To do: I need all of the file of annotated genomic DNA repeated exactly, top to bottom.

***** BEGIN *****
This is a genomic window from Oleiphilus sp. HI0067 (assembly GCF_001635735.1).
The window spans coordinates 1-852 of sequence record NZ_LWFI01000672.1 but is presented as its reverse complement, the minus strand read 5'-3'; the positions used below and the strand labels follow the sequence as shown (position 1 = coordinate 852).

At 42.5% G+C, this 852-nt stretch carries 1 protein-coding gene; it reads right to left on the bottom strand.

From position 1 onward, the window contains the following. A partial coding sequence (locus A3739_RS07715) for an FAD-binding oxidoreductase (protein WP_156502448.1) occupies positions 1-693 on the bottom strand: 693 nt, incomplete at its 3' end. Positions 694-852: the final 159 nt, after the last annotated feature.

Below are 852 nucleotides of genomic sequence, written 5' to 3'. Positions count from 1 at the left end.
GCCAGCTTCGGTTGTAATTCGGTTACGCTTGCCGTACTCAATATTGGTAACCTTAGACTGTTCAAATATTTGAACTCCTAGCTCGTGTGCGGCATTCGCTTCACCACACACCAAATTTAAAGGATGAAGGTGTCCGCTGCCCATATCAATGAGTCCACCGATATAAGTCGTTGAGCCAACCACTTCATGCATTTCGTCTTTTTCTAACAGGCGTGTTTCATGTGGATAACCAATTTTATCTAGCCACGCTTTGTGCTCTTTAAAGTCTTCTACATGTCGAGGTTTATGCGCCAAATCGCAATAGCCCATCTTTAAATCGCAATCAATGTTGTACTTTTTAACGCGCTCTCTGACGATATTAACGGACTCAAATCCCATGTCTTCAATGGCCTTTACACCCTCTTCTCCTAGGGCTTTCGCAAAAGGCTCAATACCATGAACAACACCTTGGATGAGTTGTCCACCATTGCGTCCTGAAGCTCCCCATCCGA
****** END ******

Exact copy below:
This is a genomic window from Oleiphilus sp. HI0067 (assembly GCF_001635735.1).
The window spans coordinates 1-852 of sequence record NZ_LWFI01000672.1 but is presented as its reverse complement, the minus strand read 5'-3'; the positions used below and the strand labels follow the sequence as shown (position 1 = coordinate 852).

At 42.5% G+C, this 852-nt stretch carries 1 protein-coding gene; it reads right to left on the bottom strand.

From position 1 onward, the window contains the following. A partial coding sequence (locus A3739_RS07715) for an FAD-binding oxidoreductase (protein WP_156502448.1) occupies positions 1-693 on the bottom strand: 693 nt, incomplete at its 3' end. Positions 694-852: the final 159 nt, after the last annotated feature.

Below are 852 nucleotides of genomic sequence, written 5' to 3'. Positions count from 1 at the left end.
GCCAGCTTCGGTTGTAATTCGGTTACGCTTGCCGTACTCAATATTGGTAACCTTAGACTGTTCAAATATTTGAACTCCTAGCTCGTGTGCGGCATTCGCTTCACCACACACCAAATTTAAAGGATGAAGGTGTCCGCTGCCCATATCAATGAGTCCACCGATATAAGTCGTTGAGCCAACCACTTCATGCATTTCGTCTTTTTCTAACAGGCGTGTTTCATGTGGATAACCAATTTTATCTAGCCACGCTTTGTGCTCTTTAAAGTCTTCTACATGTCGAGGTTTATGCGCCAAATCGCAATAGCCCATCTTTAAATCGCAATCAATGTTGTACTTTTTAACGCGCTCTCTGACGATATTAACGGACTCAAATCCCATGTCTTCAATGGCCTTTACACCCTCTTCTCCTAGGGCTTTCGCAAAAGGCTCAATACCATGAACAACACCTTGGATGAGTTGTCCACCATTGCGTCCTGAAGCTCCCCATCCGA